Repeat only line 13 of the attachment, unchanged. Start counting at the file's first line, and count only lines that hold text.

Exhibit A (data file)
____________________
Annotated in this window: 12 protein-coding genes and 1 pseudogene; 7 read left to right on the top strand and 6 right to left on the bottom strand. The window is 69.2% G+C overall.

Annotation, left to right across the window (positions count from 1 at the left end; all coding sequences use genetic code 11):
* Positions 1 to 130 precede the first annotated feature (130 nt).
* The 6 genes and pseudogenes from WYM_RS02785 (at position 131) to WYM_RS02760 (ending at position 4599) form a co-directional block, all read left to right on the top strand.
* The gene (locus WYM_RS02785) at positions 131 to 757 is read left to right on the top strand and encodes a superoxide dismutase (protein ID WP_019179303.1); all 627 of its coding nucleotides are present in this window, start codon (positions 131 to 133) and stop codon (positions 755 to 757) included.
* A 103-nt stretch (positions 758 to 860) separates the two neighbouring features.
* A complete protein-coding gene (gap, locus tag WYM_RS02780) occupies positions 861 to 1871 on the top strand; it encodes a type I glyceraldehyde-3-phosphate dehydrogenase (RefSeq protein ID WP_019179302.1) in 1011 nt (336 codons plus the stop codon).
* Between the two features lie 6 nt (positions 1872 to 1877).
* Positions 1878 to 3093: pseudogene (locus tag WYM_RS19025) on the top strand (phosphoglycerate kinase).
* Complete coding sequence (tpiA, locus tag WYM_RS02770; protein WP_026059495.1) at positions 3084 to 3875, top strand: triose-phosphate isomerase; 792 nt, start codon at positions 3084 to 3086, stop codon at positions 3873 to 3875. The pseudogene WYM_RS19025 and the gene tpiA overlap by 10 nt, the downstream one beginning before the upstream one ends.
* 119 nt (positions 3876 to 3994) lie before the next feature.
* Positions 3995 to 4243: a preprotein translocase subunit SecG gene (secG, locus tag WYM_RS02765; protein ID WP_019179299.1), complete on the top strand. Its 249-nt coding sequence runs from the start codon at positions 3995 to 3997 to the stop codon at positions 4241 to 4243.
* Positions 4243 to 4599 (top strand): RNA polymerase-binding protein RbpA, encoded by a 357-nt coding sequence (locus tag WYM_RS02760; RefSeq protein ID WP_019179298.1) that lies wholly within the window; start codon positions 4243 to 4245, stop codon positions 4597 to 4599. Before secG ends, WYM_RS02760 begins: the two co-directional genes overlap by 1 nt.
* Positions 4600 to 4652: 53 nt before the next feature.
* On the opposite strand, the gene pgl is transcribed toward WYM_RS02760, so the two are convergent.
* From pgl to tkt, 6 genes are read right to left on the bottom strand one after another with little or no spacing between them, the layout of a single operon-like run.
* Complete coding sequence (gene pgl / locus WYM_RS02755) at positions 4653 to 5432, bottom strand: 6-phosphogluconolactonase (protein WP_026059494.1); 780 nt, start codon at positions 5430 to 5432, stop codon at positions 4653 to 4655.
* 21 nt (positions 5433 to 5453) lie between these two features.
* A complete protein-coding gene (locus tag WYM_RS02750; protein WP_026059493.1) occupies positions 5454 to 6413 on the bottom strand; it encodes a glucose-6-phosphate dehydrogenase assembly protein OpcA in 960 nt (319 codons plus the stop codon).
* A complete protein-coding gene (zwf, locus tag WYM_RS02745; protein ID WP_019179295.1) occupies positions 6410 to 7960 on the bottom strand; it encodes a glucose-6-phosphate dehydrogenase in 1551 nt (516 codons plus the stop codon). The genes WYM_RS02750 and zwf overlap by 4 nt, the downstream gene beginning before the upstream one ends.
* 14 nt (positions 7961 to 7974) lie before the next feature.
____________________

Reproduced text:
* Positions 4243 to 4599 (top strand): RNA polymerase-binding protein RbpA, encoded by a 357-nt coding sequence (locus tag WYM_RS02760; RefSeq protein ID WP_019179298.1) that lies wholly within the window; start codon positions 4243 to 4245, stop codon positions 4597 to 4599. Before secG ends, WYM_RS02760 begins: the two co-directional genes overlap by 1 nt.